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Two weeks of Chowing in Boston- Fried Clams, Egg Roll, Lobster and Ice Cream

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  • jaweino Aug 5, 2002 07:01 PM
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We have returned to San Francisco several pounds heavier and with our cholesterol counts probably at
unacceptable levels, but we had a great time chowing down in Boston.

FRIED CLAMS: We had clams At Kelly’s, Bob’s in Salem, Lewis’, Village Restaurant, and Farnham’s in
Essex, The Chateau in Waltham, and Legal Seafood. We walked in and out of Choate Bridge Pub in Ipswich
because they did not have a no-smoking section. Farnham’s , Chateau, and Kelly’s had medium to large
bellies. Our clear favorites were Lewis’ and Farnham’s, with Chateau close behind. Lewis’ easily had the best batter; it was light and not greasy. It is located at 234 John Wise Ave. (rte 133). They use only local Essex clams. If they had large bellies they would have easily been our undisputed first choice. Farnham’s clams were very good. While the batter was slightly heavier than Lewis’ it was still excellent. Bob’s was pretty good, but a little on the greasy side. Kelly’s had too many rubbery ones. The service was kind of slow at Lewis’ and the clientele seemed to be mostly over 70, but the clams were definitely worth the wait.
Chateau was the big surprise: the clams were very tasty and the batter was good, but just a bit heavier than Farnham’s.

CLAM CHOWDER: We only sampled two chowders: Legal and Farnham’s. Both were good and made in
the same style. Farnham’s had a great deal more butter and therefore a much richer taste. It left the mouth coated with a buttery finish. I would have preferred a slightly larger clam-to-potato ratio.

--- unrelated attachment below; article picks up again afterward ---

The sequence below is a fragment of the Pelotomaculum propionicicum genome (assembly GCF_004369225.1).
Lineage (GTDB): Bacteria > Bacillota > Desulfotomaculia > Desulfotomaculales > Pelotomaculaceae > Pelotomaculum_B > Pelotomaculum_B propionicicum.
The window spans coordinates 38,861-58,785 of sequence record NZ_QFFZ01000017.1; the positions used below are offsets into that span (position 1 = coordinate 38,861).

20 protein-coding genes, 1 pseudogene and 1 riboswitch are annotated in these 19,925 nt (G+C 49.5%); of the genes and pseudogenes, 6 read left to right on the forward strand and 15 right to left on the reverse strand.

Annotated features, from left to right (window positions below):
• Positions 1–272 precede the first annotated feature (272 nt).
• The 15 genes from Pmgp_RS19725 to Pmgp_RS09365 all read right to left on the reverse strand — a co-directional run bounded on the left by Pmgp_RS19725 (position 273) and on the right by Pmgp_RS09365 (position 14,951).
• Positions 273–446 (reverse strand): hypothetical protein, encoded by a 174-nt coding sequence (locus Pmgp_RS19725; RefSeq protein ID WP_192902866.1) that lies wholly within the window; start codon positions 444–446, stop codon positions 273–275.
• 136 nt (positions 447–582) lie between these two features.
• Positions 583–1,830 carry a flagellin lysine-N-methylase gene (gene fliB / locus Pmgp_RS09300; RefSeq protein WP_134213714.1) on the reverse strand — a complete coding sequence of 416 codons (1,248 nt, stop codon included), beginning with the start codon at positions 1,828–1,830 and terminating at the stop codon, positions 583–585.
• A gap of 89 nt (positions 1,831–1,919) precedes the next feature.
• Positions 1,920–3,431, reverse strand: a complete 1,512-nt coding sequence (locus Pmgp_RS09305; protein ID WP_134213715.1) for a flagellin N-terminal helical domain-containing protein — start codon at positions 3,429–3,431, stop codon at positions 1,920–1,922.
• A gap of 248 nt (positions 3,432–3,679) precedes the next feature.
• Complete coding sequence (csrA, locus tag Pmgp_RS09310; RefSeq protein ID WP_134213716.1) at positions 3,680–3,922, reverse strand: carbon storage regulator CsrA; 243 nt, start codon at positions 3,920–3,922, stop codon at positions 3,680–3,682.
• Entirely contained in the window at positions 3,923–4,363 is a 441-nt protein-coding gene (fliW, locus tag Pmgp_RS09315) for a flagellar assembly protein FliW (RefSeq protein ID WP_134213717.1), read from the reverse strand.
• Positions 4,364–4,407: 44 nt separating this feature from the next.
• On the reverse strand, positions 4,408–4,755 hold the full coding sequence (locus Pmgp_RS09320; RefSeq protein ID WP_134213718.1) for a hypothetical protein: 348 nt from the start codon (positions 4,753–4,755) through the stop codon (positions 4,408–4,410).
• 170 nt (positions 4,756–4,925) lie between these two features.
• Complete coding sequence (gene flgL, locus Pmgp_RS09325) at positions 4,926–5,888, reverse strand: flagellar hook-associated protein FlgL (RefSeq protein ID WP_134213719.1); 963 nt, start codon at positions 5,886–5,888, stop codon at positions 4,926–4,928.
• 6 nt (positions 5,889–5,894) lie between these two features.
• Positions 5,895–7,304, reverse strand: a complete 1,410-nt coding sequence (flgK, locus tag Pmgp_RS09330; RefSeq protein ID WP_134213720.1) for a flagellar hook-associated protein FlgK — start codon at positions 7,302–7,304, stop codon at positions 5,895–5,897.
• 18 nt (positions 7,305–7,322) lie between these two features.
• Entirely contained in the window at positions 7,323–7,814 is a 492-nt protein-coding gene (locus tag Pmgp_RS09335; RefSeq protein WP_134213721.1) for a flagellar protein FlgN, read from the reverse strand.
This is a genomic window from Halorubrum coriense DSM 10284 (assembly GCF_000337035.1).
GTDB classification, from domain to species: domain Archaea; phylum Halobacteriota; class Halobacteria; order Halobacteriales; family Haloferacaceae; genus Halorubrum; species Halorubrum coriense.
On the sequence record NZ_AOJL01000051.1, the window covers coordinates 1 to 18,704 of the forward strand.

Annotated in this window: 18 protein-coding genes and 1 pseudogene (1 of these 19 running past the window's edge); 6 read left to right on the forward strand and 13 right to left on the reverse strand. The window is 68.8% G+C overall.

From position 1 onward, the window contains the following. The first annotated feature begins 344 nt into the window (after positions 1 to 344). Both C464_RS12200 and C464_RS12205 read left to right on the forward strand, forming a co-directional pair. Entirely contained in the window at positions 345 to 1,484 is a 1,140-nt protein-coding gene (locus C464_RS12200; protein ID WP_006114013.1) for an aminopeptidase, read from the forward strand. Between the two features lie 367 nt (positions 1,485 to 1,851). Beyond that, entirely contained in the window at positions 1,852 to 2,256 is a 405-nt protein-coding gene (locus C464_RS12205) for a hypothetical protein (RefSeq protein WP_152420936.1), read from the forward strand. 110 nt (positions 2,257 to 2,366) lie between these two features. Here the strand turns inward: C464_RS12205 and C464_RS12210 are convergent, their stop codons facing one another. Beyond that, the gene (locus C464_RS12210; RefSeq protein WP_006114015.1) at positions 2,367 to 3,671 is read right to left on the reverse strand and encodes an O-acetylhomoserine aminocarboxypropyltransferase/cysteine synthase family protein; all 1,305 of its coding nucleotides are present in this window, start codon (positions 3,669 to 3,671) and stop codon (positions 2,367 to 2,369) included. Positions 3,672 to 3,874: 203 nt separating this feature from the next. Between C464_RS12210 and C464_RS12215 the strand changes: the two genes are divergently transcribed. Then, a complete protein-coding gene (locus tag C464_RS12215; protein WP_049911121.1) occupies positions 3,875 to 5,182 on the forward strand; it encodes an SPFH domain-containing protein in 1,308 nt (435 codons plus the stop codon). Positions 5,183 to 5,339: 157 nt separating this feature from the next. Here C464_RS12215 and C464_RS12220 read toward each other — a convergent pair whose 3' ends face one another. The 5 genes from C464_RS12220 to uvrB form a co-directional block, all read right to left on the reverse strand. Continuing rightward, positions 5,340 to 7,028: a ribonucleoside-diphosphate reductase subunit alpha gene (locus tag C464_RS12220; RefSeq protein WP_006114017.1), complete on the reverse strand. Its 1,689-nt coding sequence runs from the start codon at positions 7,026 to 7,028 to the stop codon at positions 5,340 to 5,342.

ONION RINGS: We had these at Chateau, Legal, Kelly’s, Bob’s, and the Village Restaurant. Chateau were
the best, with a light tasty batter. Village and Legal were next. Legal’s were a bit on the greasy side and
were strings rather than rings. Village was not bad grease-wise, but the batter was a little bit too heavy.
Kelly’s were unacceptable, with very heavy batter; we threw most of them away.

LOBSTER ROLLS: We had these at Chateau, Kelly’s, Village, Bob’s, and McDonald’s. Kelly’s were far
superior to any of the others. Kelly’s had what seemed to be a whole lobster just overflowing a nicely grilled
bun. There was not too much mayonnaise. Chateau was almost as good as Kelly’s, but had just a little bit
less lobster and a little more mayonnaise. Village had way too much mayonnaise and not so much lobster on
an indifferent bun. Bob’s had the best buttery grilled bun, but the lobster salad was fair. McDonald’s is in a
class by itself. The bun is totally wrong and it’s not grilled. However the lobster salad in it is pretty good. If these rolls were available in California, I would happily get them. As it is I brought 4 packages of hot dog rolls back with me to make my own. The New England rolls have no crust except top and bottom, and
therefore absorb butter when grilled. The only hot dog rolls available in California have crust all around and are slit on the side.

LOBSTERS: We had many, many lobsters. The best were the boiled lobsters from TJ Hooks that a friend
made for us. The baked stuffed at legal was overcooked. The shrimp stuffing was tasty, but was swimming in so much butter that I felt my arteries clogging as I ate it. The Chinese style lobsters at South Pacific and both Billy Tse’s were excellent. We liked South Pacific’s lobster sauce a bit more.

CHINESE FOOD: We had Chinese Food at Kowloon in Saugus, South Pacific in Newton, and Billy Tse’s
in both Boston and Revere (see my post on Billy Tse’s below). Kowloon placed first in egg roll and their
spare ribs were very good flavor-wise, but were the fattiest. Kowloon’s egg rolls had much more pork in
them than the others. Billy Tse’s spare ribs were the best and the egg roll at the Revere location were also
excellent. South pacific had excellent spare ribs, but just OK egg rolls. Their egg rolls were overcooked and
had the least amount of pork. Their lobster sauce was excellent as was their sweet and sour pork. Their
butterfly shrimp was poor (too much batter)
The ribs at all 4 places were flavorful and meaty. BT’s and SP’s were very lean as well.

ICE CREAM: It’s always a treat to sample the many ice cream places in and around Boston. It is impossible
to get a cone with Jimmies in California; there seems to be some sort of law against dipping the ice cream
into a bowl of jimmies. Lizzy’s, in Waltham turned out to be our favorite this trip (see my post further down
the board). White Mountain, on Commonwealth, near BC, was also excellent. Brigham’s was fair, flavorful